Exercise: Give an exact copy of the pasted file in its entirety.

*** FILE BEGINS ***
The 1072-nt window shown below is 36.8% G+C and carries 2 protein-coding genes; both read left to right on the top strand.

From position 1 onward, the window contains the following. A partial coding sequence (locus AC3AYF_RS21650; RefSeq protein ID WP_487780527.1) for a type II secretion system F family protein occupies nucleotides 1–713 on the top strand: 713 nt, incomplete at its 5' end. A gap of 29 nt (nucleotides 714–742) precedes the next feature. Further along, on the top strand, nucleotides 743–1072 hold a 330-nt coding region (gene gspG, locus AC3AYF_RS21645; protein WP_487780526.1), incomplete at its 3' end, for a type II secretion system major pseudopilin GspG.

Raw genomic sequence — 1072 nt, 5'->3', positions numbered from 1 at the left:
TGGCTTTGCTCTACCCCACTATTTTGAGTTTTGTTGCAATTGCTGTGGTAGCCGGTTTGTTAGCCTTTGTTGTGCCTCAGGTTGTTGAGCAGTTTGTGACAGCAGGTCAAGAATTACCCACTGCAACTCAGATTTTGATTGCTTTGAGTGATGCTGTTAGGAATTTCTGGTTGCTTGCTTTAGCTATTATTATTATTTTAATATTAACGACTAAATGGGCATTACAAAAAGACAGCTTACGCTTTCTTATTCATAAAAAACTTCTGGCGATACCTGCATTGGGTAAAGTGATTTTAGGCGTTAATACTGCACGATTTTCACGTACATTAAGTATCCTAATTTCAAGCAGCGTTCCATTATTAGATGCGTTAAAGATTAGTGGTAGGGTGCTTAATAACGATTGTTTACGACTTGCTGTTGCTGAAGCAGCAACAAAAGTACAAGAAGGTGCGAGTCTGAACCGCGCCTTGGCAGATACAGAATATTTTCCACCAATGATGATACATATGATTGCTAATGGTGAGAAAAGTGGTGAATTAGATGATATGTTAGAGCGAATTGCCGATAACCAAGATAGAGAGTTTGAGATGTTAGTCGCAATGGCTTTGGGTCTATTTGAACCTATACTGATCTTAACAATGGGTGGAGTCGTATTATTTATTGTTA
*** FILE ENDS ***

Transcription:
The 1072-nt window shown below is 36.8% G+C and carries 2 protein-coding genes; both read left to right on the top strand.

From position 1 onward, the window contains the following. A partial coding sequence (locus AC3AYF_RS21650; RefSeq protein ID WP_487780527.1) for a type II secretion system F family protein occupies nucleotides 1–713 on the top strand: 713 nt, incomplete at its 5' end. A gap of 29 nt (nucleotides 714–742) precedes the next feature. Further along, on the top strand, nucleotides 743–1072 hold a 330-nt coding region (gene gspG, locus AC3AYF_RS21645; protein WP_487780526.1), incomplete at its 3' end, for a type II secretion system major pseudopilin GspG.

Raw genomic sequence — 1072 nt, 5'->3', positions numbered from 1 at the left:
TGGCTTTGCTCTACCCCACTATTTTGAGTTTTGTTGCAATTGCTGTGGTAGCCGGTTTGTTAGCCTTTGTTGTGCCTCAGGTTGTTGAGCAGTTTGTGACAGCAGGTCAAGAATTACCCACTGCAACTCAGATTTTGATTGCTTTGAGTGATGCTGTTAGGAATTTCTGGTTGCTTGCTTTAGCTATTATTATTATTTTAATATTAACGACTAAATGGGCATTACAAAAAGACAGCTTACGCTTTCTTATTCATAAAAAACTTCTGGCGATACCTGCATTGGGTAAAGTGATTTTAGGCGTTAATACTGCACGATTTTCACGTACATTAAGTATCCTAATTTCAAGCAGCGTTCCATTATTAGATGCGTTAAAGATTAGTGGTAGGGTGCTTAATAACGATTGTTTACGACTTGCTGTTGCTGAAGCAGCAACAAAAGTACAAGAAGGTGCGAGTCTGAACCGCGCCTTGGCAGATACAGAATATTTTCCACCAATGATGATACATATGATTGCTAATGGTGAGAAAAGTGGTGAATTAGATGATATGTTAGAGCGAATTGCCGATAACCAAGATAGAGAGTTTGAGATGTTAGTCGCAATGGCTTTGGGTCTATTTGAACCTATACTGATCTTAACAATGGGTGGAGTCGTATTATTTATTGTTA